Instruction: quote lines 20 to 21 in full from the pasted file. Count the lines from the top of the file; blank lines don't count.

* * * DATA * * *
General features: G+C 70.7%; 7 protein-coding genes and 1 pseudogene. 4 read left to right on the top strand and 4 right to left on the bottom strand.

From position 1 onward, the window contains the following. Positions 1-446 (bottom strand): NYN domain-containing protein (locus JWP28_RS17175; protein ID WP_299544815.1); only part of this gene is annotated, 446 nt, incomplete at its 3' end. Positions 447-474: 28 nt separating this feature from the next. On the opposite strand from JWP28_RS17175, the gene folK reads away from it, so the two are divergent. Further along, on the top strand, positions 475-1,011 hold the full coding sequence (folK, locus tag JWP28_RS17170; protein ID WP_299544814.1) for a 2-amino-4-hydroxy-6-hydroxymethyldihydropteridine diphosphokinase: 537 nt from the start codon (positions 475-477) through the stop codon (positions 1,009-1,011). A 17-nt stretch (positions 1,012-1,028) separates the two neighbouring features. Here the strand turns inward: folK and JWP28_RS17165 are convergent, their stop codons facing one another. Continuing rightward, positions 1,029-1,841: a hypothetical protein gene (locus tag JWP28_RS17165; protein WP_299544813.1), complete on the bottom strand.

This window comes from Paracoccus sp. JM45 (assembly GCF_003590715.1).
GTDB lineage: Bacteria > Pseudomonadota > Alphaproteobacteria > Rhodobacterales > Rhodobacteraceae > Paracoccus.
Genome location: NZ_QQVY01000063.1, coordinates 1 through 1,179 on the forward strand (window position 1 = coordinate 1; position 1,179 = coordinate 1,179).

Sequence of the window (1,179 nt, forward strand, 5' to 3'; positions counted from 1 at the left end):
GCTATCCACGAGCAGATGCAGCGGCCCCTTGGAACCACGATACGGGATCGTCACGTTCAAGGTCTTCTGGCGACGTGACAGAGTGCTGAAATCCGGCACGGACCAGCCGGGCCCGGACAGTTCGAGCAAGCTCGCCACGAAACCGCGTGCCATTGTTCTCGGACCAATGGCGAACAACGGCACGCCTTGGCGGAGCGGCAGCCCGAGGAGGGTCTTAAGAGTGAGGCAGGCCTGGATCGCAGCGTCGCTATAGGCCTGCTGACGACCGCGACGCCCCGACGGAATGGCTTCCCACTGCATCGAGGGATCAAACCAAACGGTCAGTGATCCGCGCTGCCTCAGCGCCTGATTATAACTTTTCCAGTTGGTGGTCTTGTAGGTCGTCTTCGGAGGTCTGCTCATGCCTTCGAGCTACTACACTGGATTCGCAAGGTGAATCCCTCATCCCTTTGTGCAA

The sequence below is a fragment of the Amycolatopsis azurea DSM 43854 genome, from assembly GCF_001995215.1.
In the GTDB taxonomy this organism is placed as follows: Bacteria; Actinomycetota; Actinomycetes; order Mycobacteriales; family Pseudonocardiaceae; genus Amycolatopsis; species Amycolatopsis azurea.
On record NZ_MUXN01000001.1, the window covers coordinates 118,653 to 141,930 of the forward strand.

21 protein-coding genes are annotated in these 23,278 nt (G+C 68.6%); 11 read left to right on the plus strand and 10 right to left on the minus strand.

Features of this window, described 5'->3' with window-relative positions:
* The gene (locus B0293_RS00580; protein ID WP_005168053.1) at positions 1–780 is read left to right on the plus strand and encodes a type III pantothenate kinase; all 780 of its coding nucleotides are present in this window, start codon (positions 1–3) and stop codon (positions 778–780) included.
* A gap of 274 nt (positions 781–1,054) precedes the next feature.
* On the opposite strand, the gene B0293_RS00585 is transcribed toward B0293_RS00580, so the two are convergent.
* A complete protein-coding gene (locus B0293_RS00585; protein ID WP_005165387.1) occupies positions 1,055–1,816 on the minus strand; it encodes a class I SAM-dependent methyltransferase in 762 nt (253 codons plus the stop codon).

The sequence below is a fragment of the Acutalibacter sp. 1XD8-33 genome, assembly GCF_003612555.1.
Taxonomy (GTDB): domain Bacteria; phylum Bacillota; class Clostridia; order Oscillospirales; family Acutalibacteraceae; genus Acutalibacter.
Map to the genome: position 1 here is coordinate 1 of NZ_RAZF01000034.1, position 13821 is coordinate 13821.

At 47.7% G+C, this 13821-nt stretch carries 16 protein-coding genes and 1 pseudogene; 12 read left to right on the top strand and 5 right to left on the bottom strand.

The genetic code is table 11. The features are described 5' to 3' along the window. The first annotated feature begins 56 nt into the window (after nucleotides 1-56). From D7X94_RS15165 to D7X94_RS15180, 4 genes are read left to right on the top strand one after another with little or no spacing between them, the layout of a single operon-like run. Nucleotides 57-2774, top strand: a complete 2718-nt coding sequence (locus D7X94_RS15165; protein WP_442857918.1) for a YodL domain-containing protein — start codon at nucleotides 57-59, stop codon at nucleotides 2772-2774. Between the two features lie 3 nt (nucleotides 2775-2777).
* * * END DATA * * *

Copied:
At 47.7% G+C, this 13821-nt stretch carries 16 protein-coding genes and 1 pseudogene; 12 read left to right on the top strand and 5 right to left on the bottom strand.

The genetic code is table 11. The features are described 5' to 3' along the window. The first annotated feature begins 56 nt into the window (after nucleotides 1-56). From D7X94_RS15165 to D7X94_RS15180, 4 genes are read left to right on the top strand one after another with little or no spacing between them, the layout of a single operon-like run. Nucleotides 57-2774, top strand: a complete 2718-nt coding sequence (locus D7X94_RS15165; protein WP_442857918.1) for a YodL domain-containing protein — start codon at nucleotides 57-59, stop codon at nucleotides 2772-2774. Between the two features lie 3 nt (nucleotides 2775-2777).